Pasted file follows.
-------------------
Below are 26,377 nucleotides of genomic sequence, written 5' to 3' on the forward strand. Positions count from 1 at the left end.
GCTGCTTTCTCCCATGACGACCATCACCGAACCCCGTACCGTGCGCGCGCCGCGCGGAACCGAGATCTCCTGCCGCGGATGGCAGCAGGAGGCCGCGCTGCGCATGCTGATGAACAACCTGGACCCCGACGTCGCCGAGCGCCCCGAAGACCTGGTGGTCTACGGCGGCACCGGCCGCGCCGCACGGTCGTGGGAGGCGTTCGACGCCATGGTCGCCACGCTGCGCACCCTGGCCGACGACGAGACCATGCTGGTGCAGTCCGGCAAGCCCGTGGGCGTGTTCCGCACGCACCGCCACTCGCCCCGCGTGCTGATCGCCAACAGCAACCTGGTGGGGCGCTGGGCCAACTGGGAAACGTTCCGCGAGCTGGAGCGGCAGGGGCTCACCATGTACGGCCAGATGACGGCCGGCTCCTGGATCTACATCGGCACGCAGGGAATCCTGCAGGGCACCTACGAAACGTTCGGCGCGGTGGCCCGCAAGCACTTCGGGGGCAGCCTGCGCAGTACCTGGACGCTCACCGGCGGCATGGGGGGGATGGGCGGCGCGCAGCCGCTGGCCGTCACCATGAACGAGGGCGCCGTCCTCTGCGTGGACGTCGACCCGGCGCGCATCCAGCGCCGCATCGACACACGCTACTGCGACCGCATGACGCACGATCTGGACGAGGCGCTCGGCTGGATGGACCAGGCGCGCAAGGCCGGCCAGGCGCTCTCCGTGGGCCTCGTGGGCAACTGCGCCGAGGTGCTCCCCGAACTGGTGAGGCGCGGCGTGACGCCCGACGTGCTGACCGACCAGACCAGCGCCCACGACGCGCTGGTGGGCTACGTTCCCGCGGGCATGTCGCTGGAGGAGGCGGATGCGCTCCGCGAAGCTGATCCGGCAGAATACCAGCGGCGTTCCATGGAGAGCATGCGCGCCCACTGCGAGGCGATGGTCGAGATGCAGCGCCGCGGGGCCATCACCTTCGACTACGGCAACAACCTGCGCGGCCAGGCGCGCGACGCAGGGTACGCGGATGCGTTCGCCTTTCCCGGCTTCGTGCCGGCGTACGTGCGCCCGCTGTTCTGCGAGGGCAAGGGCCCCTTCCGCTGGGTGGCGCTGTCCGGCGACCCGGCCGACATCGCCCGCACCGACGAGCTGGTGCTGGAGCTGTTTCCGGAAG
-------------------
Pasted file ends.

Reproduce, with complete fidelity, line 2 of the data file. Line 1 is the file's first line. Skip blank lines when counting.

GCTGCTTTCTCCCATGACGACCATCACCGAACCCCGTACCGTGCGCGCGCCGCGCGGAACCGAGATCTCCTGCCGCGGATGGCAGCAGGAGGCCGCGCTGCGCATGCTGATGAACAACCTGGACCCCGACGTCGCCGAGCGCCCCGAAGACCTGGTGGTCTACGGCGGCACCGGCCGCGCCGCACGGTCGTGGGAGGCGTTCGACGCCATGGTCGCCACGCTGCGCACCCTGGCCGACGACGAGACCATGCTGGTGCAGTCCGGCAAGCCCGTGGGCGTGTTCCGCACGCACCGCCACTCGCCCCGCGTGCTGATCGCCAACAGCAACCTGGTGGGGCGCTGGGCCAACTGGGAAACGTTCCGCGAGCTGGAGCGGCAGGGGCTCACCATGTACGGCCAGATGACGGCCGGCTCCTGGATCTACATCGGCACGCAGGGAATCCTGCAGGGCACCTACGAAACGTTCGGCGCGGTGGCCCGCAAGCACTTCGGGGGCAGCCTGCGCAGTACCTGGACGCTCACCGGCGGCATGGGGGGGATGGGCGGCGCGCAGCCGCTGGCCGTCACCATGAACGAGGGCGCCGTCCTCTGCGTGGACGTCGACCCGGCGCGCATCCAGCGCCGCATCGACACACGCTACTGCGACCGCATGACGCACGATCTGGACGAGGCGCTCGGCTGGATGGACCAGGCGCGCAAGGCCGGCCAGGCGCTCTCCGTGGGCCTCGTGGGCAACTGCGCCGAGGTGCTCCCCGAACTGGTGAGGCGCGGCGTGACGCCCGACGTGCTGACCGACCAGACCAGCGCCCACGACGCGCTGGTGGGCTACGTTCCCGCGGGCATGTCGCTGGAGGAGGCGGATGCGCTCCGCGAAGCTGATCCGGCAGAATACCAGCGGCGTTCCATGGAGAGCATGCGCGCCCACTGCGAGGCGATGGTCGAGATGCAGCGCCGCGGGGCCATCACCTTCGACTACGGCAACAACCTGCGCGGCCAGGCGCGCGACGCAGGGTACGCGGATGCGTTCGCCTTTCCCGGCTTCGTGCCGGCGTACGTGCGCCCGCTGTTCTGCGAGGGCAAGGGCCCCTTCCGCTGGGTGGCGCTGTCCGGCGACCCGGCCGACATCGCCCGCACCGACGAGCTGGTGCTGGAGCTGTTTCCGGAAG